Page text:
I.

On January 8, 1993, petitioner, Dennis Culbert, filed a claim petition against his employer, City of Jersey City Fire Department, alleging that he had sustained pulmonary disability as a result of his occupational exposure while working as a firefighter since 1968. When the matter was heard in the Division of Workers' Compensation between December 10, 1997, and May 10, 2000, petitioner was still employed by respondent as a firefighter. Petitioner was fifty-three years old when he testified in 1997, and had smoked one-half pack of cigarettes daily for twenty-eight years between 1964 and 1992.

As a firefighter, petitioner responded to structural, rubbish, car and warehouse fires. He was responsible for "rescue" that required him to enter burning buildings to turn off electricity and gas. He also was responsible for ventilating the structure and performing a search and rescue of the various floors of the burning building. While performing his duties as a firefighter, petitioner was exposed to many pulmonary irritants, including smoke, plastics, wood, household and industrial chemicals, chlorine, gases, rubber tires, dust and diesel fuel from idling fire trucks. The combustion of rubber tires, chlorine, and plastics as well as household and industrial chemicals emitted toxic fumes and smoke. Although petitioner was provided some protective gear, he frequently did not wear it because it was too cumbersome or ineffective and interfered with execution of his duties. Petitioner would spend on average thirty to forty-five minutes fighting structural fires and five to ten minutes suppressing car fires.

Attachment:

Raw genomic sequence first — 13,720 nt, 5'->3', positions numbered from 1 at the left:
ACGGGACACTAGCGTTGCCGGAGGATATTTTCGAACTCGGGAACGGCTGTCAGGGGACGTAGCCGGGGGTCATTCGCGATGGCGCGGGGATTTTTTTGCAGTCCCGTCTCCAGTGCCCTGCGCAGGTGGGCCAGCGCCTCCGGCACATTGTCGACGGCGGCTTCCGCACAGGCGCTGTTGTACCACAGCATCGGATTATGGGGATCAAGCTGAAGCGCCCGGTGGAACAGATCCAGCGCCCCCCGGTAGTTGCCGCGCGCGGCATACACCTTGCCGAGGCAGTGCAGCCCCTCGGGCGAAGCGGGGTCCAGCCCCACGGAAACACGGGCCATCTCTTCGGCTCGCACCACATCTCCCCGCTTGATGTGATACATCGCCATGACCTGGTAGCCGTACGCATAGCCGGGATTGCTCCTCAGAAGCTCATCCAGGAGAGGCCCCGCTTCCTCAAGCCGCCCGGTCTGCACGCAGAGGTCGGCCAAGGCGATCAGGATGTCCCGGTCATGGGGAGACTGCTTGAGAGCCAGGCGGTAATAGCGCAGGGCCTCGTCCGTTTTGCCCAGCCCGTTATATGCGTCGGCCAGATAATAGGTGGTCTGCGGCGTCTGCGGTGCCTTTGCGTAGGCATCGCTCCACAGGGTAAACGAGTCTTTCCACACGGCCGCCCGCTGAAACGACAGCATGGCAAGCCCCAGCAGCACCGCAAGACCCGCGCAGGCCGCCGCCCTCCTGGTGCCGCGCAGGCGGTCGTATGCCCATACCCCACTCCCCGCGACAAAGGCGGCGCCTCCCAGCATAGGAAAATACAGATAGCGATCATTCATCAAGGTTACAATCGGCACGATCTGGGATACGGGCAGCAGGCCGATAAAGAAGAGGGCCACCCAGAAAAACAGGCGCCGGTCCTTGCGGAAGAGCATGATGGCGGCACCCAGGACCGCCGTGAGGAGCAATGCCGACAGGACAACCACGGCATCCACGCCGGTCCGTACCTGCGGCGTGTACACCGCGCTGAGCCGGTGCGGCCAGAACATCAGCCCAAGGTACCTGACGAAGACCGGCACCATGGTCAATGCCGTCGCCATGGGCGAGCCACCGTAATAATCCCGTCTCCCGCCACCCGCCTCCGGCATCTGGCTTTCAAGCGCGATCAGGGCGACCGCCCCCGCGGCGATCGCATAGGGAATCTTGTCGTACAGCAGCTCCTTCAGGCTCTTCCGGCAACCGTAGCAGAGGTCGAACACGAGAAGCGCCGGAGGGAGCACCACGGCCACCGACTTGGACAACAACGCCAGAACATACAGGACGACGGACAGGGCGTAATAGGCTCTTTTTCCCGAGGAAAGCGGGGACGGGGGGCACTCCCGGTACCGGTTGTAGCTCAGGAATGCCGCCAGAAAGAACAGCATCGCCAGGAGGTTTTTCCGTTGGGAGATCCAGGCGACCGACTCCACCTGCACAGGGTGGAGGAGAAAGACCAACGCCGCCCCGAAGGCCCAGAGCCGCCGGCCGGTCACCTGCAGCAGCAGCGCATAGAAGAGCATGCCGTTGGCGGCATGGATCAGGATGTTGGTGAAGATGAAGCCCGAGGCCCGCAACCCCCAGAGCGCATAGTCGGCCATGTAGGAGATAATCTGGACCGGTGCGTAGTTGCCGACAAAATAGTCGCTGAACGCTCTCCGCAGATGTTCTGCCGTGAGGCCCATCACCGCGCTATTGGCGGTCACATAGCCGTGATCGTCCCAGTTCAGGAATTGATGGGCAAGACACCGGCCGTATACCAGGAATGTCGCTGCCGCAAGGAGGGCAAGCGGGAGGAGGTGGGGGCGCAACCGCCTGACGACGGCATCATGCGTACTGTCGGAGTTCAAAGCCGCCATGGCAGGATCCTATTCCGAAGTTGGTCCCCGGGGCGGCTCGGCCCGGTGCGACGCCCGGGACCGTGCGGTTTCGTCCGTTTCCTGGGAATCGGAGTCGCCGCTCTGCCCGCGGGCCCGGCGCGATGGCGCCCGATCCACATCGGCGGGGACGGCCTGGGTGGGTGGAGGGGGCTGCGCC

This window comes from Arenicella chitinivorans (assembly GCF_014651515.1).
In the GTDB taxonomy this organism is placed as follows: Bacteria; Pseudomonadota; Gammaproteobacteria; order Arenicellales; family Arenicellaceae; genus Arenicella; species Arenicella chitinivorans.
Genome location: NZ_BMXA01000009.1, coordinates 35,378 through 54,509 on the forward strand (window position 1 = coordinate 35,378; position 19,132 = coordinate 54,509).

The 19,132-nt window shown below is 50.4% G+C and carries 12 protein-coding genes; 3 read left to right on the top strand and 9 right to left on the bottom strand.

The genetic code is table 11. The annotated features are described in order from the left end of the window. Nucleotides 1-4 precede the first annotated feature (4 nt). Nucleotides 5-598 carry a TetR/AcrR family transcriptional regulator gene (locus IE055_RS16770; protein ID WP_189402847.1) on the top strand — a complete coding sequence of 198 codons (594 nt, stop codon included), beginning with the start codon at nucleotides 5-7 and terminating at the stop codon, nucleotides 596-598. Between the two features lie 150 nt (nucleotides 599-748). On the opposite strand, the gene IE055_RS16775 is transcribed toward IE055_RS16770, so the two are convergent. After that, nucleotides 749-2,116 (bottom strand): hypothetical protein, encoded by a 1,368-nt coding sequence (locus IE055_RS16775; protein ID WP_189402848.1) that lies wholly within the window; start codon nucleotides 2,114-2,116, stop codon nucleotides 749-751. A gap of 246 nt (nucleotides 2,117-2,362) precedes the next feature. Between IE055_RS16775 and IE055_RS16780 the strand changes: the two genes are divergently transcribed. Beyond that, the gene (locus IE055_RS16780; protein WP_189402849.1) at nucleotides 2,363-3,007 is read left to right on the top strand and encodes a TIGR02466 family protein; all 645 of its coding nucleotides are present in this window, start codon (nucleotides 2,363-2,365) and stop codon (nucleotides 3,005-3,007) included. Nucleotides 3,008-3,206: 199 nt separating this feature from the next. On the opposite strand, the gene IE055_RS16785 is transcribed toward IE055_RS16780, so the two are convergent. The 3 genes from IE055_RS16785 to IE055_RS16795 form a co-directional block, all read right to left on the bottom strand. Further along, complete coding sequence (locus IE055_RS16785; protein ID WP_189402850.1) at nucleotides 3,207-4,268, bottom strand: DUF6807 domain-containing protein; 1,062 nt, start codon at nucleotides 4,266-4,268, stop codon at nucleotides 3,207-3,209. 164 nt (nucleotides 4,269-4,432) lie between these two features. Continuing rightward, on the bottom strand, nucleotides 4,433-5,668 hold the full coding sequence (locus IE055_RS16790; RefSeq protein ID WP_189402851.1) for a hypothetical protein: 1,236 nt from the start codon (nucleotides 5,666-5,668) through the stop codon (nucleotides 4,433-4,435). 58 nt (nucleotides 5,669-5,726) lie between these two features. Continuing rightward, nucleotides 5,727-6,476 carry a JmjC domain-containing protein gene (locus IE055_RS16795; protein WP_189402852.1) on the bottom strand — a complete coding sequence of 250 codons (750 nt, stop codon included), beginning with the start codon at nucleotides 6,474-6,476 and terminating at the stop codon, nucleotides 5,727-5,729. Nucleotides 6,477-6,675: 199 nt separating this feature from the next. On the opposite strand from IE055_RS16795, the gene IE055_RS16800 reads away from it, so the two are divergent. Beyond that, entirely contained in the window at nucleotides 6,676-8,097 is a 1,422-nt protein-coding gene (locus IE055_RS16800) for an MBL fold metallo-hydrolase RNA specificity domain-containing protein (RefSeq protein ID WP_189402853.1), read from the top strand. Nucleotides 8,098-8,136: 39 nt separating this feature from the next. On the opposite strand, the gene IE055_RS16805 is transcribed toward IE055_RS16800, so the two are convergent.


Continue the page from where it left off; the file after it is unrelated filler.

Although petitioner was never hospitalized for smoke inhalation, he was given oxygen at the scene of a fire from time to time. He sought treatment from his family physician in 1995 for breathing problems and a productive cough. The breathing problem makes it difficult to climb stairs and to swim. He no longer mows his lawn due to shortness of breath.

Dr. Henry Velez, Board Certified in internal and pulmonary medicine, testified for petitioner. He examined petitioner on October 16, 1992 and on October 21, 1996. At the time of the first examination, petitioner complained of having a cough for several years and occasional wheezing.

Those complaints were unchanged at the time of the second examination. An x-ray taken at the time of each examination showed moderate bronchovascular markings consistent with long-term exposure as a firefighter and as a cigarette smoker. Pulmonary function studies performed on both occasions revealed "obstructive airways disease". Dr. Velez diagnosed petitioner's pulmonary condition as chronic bronchitis, which is "a productive cough lasting two or three months per year for two successive years," and peribronchial fibrosis, which is an "[o]bstruction of the airways of the lungs." He concluded that the obstructive pulmonary disease was caused by both the occupational exposure and by smoking cigarettes. His conclusion was based on his professional training and experience from examining many firefighters as well as his review of unidentified journals and articles. He estimated petitioner's pulmonary condition at thirty-five percent of permanent partial disability. Although he could not apportion that disability between job-related exposure and smoking, he stated that the job-related exposure materially contributed to the disease process.